When people imagine Borneo they conjure up images of endless steaming jungle filled with bugs, monkeys, orangutans and elephants.
However, this image of Borneo presented in most travel guides and blogs is disingenuous.
While there are still sizable areas of jungle in the upland mountainous regions the super rich and diverse lowland diptocarp jungles and now largely gone expect for a few protected pockets which are not big enough to support healthy populations of Borneo’s famous jungle species such as orangutans, hornbills, the Bornean pygmy elephant and the Sumartran rhino
So what happened? And who is responsible for what Gordon Brown called the greatest environmental crime of the 20th century?
In a series of blogs I will answer these questions and lay out what possible solutions there are to saving Borneo’s remaining jungle.
The answer to the first question is massive deforstation on a scale never seen before and monoculture crop plantations such as rubber but mostly palm oil.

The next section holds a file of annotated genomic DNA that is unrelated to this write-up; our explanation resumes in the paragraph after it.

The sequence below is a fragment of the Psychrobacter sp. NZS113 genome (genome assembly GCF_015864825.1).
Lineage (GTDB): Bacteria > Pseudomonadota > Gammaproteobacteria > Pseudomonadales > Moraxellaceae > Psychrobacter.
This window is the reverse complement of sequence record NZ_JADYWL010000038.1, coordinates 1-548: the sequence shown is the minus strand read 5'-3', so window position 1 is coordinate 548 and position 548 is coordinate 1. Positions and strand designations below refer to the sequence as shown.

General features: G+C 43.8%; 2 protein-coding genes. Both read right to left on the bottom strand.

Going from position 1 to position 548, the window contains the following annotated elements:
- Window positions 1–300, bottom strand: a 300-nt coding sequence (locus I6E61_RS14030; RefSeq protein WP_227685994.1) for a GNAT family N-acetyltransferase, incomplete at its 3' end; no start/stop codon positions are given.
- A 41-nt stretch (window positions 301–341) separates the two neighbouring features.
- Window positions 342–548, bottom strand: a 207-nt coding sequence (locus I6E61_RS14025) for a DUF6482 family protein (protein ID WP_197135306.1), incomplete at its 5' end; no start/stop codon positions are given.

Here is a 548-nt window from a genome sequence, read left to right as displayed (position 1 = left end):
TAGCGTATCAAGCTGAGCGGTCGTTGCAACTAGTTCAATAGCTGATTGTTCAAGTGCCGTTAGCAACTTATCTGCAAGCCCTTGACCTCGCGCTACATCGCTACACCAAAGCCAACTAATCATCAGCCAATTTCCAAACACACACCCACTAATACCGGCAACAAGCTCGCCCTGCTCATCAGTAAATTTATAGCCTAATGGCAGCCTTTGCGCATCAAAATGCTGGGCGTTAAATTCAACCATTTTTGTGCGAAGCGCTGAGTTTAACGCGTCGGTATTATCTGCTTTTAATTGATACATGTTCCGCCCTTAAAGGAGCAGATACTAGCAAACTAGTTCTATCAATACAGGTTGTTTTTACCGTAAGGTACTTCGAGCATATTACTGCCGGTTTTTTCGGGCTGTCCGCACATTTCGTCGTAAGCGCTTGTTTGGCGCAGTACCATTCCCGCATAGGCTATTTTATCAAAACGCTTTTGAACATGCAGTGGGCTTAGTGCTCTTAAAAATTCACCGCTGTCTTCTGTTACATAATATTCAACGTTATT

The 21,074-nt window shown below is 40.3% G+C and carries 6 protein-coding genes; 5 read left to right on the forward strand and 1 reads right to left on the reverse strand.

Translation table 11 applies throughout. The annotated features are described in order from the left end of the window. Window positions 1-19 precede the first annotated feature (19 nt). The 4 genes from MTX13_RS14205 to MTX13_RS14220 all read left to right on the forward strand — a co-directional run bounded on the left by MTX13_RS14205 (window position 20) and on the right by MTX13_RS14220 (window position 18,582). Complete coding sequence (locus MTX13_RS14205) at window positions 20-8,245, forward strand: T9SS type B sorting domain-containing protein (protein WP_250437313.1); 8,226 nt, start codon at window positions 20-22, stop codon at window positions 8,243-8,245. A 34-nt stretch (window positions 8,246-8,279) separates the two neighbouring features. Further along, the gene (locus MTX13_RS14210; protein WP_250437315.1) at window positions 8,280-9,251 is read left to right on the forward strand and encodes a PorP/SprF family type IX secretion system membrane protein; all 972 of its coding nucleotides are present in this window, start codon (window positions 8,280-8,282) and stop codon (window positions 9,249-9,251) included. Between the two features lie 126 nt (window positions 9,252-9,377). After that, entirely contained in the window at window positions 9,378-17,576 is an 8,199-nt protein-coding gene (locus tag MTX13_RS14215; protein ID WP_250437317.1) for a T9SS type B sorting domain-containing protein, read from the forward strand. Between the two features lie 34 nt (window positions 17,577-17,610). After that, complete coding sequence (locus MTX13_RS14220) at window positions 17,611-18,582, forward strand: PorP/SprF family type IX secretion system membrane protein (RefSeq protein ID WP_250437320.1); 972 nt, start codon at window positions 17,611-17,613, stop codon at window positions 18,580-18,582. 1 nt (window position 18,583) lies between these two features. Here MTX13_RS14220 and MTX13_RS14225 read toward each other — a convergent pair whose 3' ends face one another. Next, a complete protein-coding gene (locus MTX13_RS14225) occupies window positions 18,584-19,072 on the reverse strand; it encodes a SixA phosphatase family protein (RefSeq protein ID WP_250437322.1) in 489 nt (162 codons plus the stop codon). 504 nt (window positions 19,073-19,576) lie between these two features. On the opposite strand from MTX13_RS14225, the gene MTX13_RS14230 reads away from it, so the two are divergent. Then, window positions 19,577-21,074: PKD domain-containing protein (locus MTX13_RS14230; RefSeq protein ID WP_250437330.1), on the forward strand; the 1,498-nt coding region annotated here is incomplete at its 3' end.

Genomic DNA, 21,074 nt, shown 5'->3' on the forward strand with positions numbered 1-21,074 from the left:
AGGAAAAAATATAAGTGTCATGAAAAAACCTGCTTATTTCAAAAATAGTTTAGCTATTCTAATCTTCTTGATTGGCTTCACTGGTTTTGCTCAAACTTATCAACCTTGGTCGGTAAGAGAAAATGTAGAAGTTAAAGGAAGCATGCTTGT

As a result there are areas in Borneo’s lowlands where for hundereds of kilometers there is literally only one plant species, the African oil palm.
Now some may claim that this has been a good thing for the people of Borneo making previously unprodictive land productive, providing employment, a route out of poverty and tax recipts to the government.
All of these claims will be examined in the third blog in this series, while in this first blog I will look at the environmental costs deforestation has had on the flora and fauna of Borneo.
Continue reading (Incl. Pics) at: East of E15: Deforestation in Borneo.